In another of the Day of Absence murals, a huge banner is hoisted above a mass of silhouetted heads and upraised fists. Apart from the wind holes that have been punched through its surface, the banner is entirely blank, an expanse of seeming emptiness. To create this mural, Ligon not only cropped and dramatically enlarged his source photograph, he digitally removed the slogan, “We’re Black and Strong,” imprinted on the banner. By eliminating these words from the image, Ligon inserts absence at the core of the collective spectacle of the Million Man March. “Who,” the empty banner now seems to ask, “is rendered invisible by this public moment of black male solidarity?” Having removed “We’re Black and Strong” from the banner, Ligon retrieved the slogan to serve as the title of the mural. The slogan is absented from the visual field only to resurface, like the return of the repressed, on a wall label or catalog checklist.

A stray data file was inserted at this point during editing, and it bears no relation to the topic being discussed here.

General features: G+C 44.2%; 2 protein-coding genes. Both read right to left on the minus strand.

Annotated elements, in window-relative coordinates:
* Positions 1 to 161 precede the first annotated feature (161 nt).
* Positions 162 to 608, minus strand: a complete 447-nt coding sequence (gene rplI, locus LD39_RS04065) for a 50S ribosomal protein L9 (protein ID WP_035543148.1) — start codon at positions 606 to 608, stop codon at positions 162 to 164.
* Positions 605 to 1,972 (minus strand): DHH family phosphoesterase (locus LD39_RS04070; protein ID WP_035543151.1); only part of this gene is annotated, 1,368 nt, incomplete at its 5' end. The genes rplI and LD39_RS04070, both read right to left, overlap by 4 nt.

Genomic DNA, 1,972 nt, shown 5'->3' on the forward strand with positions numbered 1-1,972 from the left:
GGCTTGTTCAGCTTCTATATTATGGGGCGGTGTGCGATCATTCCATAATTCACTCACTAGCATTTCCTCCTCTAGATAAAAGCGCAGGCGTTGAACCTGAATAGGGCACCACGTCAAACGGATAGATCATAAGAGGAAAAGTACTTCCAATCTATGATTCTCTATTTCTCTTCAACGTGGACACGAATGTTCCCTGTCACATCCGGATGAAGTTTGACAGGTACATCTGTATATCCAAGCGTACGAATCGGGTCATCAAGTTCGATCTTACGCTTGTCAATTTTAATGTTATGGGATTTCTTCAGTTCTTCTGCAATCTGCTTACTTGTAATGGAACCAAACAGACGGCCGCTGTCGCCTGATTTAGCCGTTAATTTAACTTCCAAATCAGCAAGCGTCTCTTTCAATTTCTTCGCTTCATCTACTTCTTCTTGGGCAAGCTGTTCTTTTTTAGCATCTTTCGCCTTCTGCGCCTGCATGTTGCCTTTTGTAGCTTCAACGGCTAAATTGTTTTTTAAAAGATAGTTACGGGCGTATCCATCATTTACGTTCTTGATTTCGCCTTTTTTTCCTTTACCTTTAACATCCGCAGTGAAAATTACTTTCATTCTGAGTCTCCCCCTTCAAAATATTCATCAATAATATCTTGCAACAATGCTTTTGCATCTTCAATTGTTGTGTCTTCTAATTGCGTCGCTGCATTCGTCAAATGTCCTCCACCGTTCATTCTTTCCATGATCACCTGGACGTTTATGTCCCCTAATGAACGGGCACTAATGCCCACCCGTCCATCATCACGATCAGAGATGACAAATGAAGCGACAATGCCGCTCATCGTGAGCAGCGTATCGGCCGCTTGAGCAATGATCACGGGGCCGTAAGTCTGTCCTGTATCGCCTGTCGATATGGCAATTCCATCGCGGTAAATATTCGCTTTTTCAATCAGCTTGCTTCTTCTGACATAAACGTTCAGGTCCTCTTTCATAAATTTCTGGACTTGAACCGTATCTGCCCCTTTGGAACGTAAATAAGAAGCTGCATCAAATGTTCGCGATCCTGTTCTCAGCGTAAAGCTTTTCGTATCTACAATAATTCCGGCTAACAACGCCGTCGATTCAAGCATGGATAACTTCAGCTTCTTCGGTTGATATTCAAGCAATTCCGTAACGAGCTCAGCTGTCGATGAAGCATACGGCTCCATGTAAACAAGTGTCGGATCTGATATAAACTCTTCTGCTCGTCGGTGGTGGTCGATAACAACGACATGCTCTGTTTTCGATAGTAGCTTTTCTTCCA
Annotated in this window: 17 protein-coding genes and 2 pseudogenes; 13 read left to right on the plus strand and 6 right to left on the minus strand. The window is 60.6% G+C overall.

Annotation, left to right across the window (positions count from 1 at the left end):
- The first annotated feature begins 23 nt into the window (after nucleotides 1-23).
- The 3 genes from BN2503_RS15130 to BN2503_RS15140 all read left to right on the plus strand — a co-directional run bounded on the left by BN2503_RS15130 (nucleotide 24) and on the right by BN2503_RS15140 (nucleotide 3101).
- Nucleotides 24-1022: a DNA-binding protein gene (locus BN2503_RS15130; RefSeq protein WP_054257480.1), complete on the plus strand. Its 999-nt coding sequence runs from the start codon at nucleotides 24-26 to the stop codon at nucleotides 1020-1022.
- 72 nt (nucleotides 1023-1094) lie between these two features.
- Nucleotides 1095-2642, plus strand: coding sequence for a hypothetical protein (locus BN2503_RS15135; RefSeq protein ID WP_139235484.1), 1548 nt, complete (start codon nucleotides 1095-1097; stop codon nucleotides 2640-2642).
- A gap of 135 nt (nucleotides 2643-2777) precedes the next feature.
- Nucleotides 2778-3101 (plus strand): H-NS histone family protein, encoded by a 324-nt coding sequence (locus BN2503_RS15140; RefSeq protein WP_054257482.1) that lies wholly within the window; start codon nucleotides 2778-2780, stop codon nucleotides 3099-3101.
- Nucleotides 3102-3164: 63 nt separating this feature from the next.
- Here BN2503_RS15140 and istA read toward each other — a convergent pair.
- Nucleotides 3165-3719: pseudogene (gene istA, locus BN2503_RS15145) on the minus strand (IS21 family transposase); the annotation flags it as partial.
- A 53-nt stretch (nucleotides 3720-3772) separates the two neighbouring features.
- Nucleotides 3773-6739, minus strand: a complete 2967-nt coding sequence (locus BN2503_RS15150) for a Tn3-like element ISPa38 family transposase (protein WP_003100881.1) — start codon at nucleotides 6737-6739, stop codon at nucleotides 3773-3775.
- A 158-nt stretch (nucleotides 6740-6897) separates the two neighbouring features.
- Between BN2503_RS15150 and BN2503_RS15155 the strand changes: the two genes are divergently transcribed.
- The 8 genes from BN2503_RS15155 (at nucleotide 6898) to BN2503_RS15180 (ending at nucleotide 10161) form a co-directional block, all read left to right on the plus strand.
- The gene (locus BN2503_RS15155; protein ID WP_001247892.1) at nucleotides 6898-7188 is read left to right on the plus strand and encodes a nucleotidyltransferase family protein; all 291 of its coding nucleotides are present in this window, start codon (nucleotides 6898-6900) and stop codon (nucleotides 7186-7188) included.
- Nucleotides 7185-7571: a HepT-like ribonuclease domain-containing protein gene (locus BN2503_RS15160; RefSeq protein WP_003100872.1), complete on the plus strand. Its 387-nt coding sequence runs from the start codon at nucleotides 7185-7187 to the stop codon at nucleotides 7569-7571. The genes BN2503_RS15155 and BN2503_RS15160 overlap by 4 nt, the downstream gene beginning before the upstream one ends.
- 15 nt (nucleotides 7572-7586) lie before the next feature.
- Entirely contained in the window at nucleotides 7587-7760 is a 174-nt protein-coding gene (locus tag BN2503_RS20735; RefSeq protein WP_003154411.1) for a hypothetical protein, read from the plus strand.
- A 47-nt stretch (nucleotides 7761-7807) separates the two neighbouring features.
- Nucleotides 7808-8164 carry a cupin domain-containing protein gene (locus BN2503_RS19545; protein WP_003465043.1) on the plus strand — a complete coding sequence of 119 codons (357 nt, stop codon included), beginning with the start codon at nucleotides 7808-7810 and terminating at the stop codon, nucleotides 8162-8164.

From his earliest text paintings to his most recent installations, Ligon has challenged the apparent transparency of language by changing the intended conditions of its display and reproduction. These changes have resulted in language that is difficult, and sometimes impossible, to see. As Ligon himself observes, “I’ve always taken text to the point of disappearance in my work.” (9) The artist uses disappearance to figure the limits and absences that lie at the heart of identity and to suggest that individual subjects never align neatly with the overarching terms of race or sexuality. .Glenn Ligon teaches us that the material force of language, the legacy of the borrowed voice, may register most strongly at the very moment of it sown vanishing.
1. Cited in Roberta Smith, “Lack of Location Is My Location,” The New York Times (June 16, 1991), 27.